No matter what your occupation, interest or experience level happens to be, there is a museum for you in Los Angeles! Los Angeles is one of the most culturally diverse cities in the country and L.A.’s museums are hidden gems for locals and tourists alike. For the cost of admission to a movie, you will be treated to everything from exhibits that depict the origins of life in remarkable detail to unequalled collections of artwork. Ardent fans of the entertainment industry will love visiting the museums that specialize in movie, television and music memorabilia!
In Los Angeles, there is something for everyone!
Autry National Center
4700 Western Heritage Way,
Los Angeles, California
Gene Autry, was an American performer who gained fame as a singing cowboy on the radio, in movies, and on television for more than three decades beginning in the early 1930s. He also owned a television station, several radio stations in Southern California, and the Los Angeles Angels Baseball team from 1961 to 1997.
Established in 1988 by Gene Autry as the Gene Autry Western Heritage Museum the Autry National Center is the home to 21,000 paintings, sculptures, costumes, textiles, firearms, tools, toys, musical instruments and other objects related to the American West.
2002 N. Main St,
Santa Ana, California
The museum which bears the name of Charles Bowers, a late 1800s Orange County land developer, first opened its doors in 1936. It was closed in 1987 only to reopen in 1992 as a totally transformed and significantly larger facility.
Bowers’ permanent collection includes over 100,000 objects from Africa, the South Pacific, and Asia. The collection also contains numerous Native American, Pre-Columbian artwork.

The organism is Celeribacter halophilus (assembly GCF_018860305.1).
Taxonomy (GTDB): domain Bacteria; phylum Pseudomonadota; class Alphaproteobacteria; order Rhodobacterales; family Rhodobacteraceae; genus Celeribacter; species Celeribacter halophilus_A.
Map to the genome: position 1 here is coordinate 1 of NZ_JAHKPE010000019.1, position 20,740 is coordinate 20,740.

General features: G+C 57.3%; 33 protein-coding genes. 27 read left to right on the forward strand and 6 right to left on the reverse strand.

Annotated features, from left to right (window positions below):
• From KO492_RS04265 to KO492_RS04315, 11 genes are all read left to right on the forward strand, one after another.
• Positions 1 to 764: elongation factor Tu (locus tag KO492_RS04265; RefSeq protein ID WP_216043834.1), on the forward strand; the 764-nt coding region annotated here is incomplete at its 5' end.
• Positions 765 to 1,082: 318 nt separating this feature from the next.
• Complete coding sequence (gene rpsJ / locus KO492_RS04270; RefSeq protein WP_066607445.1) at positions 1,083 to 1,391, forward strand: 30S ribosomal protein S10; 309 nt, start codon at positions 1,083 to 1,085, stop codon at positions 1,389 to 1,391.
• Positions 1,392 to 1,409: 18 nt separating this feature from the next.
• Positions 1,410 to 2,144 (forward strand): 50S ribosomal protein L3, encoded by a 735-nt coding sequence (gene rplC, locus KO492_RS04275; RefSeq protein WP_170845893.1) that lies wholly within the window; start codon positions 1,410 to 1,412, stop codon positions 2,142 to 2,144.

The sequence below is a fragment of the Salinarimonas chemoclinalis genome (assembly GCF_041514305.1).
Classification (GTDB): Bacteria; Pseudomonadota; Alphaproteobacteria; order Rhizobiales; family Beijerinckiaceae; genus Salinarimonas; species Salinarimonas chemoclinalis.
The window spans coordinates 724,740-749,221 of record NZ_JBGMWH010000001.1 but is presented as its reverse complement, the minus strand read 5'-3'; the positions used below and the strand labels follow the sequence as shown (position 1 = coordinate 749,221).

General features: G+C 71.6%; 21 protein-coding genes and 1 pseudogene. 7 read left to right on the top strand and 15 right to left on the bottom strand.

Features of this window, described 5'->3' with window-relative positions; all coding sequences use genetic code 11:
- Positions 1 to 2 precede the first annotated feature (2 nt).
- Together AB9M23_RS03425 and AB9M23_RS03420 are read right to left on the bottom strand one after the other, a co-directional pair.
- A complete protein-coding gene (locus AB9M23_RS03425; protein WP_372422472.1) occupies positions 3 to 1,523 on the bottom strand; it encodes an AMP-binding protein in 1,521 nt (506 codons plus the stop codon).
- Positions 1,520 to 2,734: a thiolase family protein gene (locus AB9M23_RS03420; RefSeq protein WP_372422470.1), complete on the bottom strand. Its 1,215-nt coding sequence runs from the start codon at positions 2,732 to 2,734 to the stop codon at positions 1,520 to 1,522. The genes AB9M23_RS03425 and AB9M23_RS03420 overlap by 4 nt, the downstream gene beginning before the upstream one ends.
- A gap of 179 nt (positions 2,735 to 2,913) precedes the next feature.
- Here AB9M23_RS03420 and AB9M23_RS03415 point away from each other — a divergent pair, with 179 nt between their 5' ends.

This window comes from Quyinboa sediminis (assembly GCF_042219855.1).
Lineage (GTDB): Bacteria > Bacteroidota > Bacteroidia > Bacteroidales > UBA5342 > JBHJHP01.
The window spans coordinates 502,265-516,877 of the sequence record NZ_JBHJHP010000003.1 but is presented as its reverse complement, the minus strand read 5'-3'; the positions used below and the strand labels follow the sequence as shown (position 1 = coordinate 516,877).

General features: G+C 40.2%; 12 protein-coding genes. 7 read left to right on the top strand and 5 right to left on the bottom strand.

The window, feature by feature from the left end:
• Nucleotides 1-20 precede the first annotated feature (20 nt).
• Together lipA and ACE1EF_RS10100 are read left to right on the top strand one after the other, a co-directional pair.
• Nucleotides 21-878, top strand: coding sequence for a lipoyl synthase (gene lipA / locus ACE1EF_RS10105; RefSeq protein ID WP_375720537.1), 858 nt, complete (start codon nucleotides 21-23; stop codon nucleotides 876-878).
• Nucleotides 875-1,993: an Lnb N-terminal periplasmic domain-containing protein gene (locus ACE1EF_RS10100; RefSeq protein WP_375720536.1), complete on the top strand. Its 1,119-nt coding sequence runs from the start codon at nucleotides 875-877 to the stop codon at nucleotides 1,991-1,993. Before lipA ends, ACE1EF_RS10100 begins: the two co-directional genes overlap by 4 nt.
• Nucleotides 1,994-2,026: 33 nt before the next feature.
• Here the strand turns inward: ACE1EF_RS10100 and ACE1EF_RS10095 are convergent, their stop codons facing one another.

California Science Center
Los Angeles, CA
Formerly known as the California Museum of Science and Industry, the Museum was remodeled in 1998 as the California Science Center. Currently it consists of the IMAX Theater, the Sketch Foundation Gallery – Air and Space Exhibits (formerly Aerospace Hall), designed by Frank Gehry, and the Science Center itself.
Los Angeles, CA
The Getty Center is a $1.3 billion facility which opened in 1997 and is well known for its architecture, gardens and views overlooking Los Angeles. The center sits on top of a hill connected to a visitor’s center which is accessible by a three-car cable tram. The center draws 1.3 million visitors annually.
The museum’s collection includes pre-20th-century European paintings, drawings, illuminated manuscripts, sculpture, and decorative arts; and 19th- and 20th-century American and European photographs.
800 W Olympic Blvd
Los Angeles, CA 90015
Opened in 2008 on the 50th anniversary of the Grammy Awards, the museum consists of four floors devotes to historical music artifacts, interactive instrument stations, recording booths and a 200-seat Clive Davis Theater.
The exhibits are renewed, with special features added on an ongoing basis. During our visit, we were able to view the Ringo Starr and Jenni Rivera exhibits.
Natural History Museum of Los Angeles County
900 Exposition Blvd,
Los Angeles, CA 90007
The Natural History Museum of Los Angeles County opened in 1913 as the Museum of History, Science, and Art. It is the largest natural and historical museum in the western United States with nearly 35 million specimens and artifacts covering 4.5 billion years of history.
The museum’s main building, with fitted marble walls and domed and colonnaded rotunda, is on the National Register of Historic Places.
Petersen Automotive Museum
6060 Wilshire Boulevard
Los Angeles, California
The Petersen Automotive Museum is one of the world’s largest automotive museums and a nonprofit organization specializing in automobile history and related educational programs.
Founded in 1994 by magazine publisher Robert E. Petersen, and his wife Margie, the $40-million Petersen Automotive Museum is owned and operated by the Petersen Automotive Museum Foundation. The museum has about 150 vehicles on display in its main galleries. The remaining half of the collection is kept in a vault, located on the basement level of the building.